By courting the AIDS denialists, President Mbeki has increased their stature in the United States. He lent credibility to Christine Maggiore, a Californian who campaigns against using antiretrovirals to prevent mother to child transmission, when he was photographed meeting her. Two years later, Ms. Maggiore gave birth to a daughter who tragically died at age 3 of what the coroner concluded was an AIDS-related infection. Mother-to-child transmission is now rare in the United States, thanks to the widespread use of preventive therapy and the activities of organizations like the National Institutes of Health and the Elizabeth Glaser Pediatric AIDS Foundation. Sadly, this is not so in South Africa, where many children are born infected and then face short, painful lives.

Until recently, AIDS researchers and activists in the United States tended to regard the denialists with derision, assuming they would fade away. Unfortunately, this has not happened. Journalists like Celia Farber continue to promote the denialist view and keep them in the public eye. More disturbingly, she and Duesberg received awards during “whistleblower week” in Washington during 2008. This indicates that AIDS denialists have not only been capable of convincing vulnerable AIDS patients to go off their medications, but have also managed to win over certain public opinion makers with their misrepresentations and erroneous point of view. There is a real risk that a new generation of Americans could be persuaded that HIV either does not exist or is harmless, that safe sex is not important and that they do not need to protect their children from this deadly virus. A resurgence of denialism in the United States would have far reaching effects on the global AIDS pandemic, just as it already has in South Africa.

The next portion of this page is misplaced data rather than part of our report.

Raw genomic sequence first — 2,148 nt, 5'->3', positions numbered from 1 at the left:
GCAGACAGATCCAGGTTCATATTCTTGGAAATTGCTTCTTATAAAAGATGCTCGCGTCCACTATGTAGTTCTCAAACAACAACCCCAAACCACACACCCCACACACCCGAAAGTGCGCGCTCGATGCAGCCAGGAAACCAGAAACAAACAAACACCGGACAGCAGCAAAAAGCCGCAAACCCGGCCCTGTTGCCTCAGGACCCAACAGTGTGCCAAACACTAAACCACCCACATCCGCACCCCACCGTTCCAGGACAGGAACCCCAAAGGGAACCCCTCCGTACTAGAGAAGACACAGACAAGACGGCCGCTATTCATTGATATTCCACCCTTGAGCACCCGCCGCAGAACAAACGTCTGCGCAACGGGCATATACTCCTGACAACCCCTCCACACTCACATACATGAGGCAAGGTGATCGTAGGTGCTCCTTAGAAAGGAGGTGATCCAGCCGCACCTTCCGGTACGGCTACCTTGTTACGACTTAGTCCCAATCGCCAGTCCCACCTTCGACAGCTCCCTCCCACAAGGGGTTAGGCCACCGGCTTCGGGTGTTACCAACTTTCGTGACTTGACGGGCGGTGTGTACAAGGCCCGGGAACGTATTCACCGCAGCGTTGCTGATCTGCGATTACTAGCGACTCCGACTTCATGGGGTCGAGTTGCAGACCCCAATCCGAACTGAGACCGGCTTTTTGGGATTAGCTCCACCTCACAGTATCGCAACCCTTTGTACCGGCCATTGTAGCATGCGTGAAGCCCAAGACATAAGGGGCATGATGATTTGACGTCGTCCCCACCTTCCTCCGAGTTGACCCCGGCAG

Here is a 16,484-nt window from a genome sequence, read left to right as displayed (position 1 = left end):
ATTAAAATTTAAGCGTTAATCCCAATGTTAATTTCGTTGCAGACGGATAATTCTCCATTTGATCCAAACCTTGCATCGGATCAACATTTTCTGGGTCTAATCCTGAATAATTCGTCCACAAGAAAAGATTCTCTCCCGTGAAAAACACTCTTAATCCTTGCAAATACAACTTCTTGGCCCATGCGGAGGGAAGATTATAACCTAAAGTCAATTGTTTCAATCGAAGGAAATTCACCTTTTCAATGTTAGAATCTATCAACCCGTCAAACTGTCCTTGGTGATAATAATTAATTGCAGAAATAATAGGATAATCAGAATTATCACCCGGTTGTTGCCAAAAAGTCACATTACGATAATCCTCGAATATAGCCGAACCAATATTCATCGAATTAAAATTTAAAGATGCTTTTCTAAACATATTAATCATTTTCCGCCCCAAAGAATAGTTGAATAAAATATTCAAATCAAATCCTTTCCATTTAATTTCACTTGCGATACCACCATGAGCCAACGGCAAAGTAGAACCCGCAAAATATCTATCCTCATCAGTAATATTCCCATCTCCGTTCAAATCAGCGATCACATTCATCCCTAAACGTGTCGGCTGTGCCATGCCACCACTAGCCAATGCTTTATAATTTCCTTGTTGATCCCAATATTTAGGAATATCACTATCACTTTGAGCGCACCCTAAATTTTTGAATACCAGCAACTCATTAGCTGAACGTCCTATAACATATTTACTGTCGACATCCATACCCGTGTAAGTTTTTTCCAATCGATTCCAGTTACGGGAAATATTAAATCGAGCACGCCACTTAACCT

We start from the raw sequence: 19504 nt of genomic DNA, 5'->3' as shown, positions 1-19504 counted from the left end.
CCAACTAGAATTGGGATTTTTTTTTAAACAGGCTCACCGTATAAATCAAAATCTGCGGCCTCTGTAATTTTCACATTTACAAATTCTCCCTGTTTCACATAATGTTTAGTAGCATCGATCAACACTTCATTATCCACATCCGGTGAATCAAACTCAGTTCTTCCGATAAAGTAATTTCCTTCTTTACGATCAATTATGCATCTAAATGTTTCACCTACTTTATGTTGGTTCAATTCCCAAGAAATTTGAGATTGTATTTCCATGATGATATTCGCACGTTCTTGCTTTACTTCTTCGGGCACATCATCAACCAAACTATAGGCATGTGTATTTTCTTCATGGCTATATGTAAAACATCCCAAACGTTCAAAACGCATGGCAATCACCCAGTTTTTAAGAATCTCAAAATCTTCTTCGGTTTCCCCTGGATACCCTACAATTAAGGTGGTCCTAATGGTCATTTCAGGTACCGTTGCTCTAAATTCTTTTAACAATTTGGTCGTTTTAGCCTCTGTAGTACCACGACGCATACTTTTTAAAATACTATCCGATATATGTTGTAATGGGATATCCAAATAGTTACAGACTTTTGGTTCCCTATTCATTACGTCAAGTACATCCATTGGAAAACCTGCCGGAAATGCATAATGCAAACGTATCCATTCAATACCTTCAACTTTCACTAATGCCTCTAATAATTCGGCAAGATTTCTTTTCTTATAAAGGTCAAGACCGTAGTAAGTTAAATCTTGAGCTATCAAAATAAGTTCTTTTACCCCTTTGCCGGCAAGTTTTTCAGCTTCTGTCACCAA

Who are these AIDS denialists and what motivates them to pursue their deadly campaign? Seth Kalichman tackles this difficult topic here in this very useful, timely and insightful book. He provides an engaging portrait of the key AIDS denialists in the United States, showing that they are, at heart, “suspicious thinkers” prone to conspiracy theories and other wacky beliefs. This expose is very important because all too often innocent people are lead to believe that there is a genuine “scientific debate” over AIDS. There is not. We know more about HIV and how it causes AIDS than we know about any other pathogen. AIDS denialists promote the illusion of scientific debate. Seth Kalichman shatters that illusion by pointing to their erroneous forms of reasoning and unscientific approaches. Everyone should read this book.

Dr. Nattrass is a professor of economics and the director of the AIDS and Society Research Unit at the University of Cape Town in South Africa. The above article, published with permission from Springer Science & Business Media, is the forward from Seth Kalichman’s book Denying AIDS: Conspiracy Theories, Pseudoscience, and Human Tragedy (2009). While it was in press, South Africa’s new government ended its denial policy and Christine Maggiore died at age 52 from pneumonia that presumably was AIDS-related. All royalties from the sale of the book will support the purchase of antiretroviral medications for people living with HIV/AIDS in Africa. Dr. Kalichman’s blog is at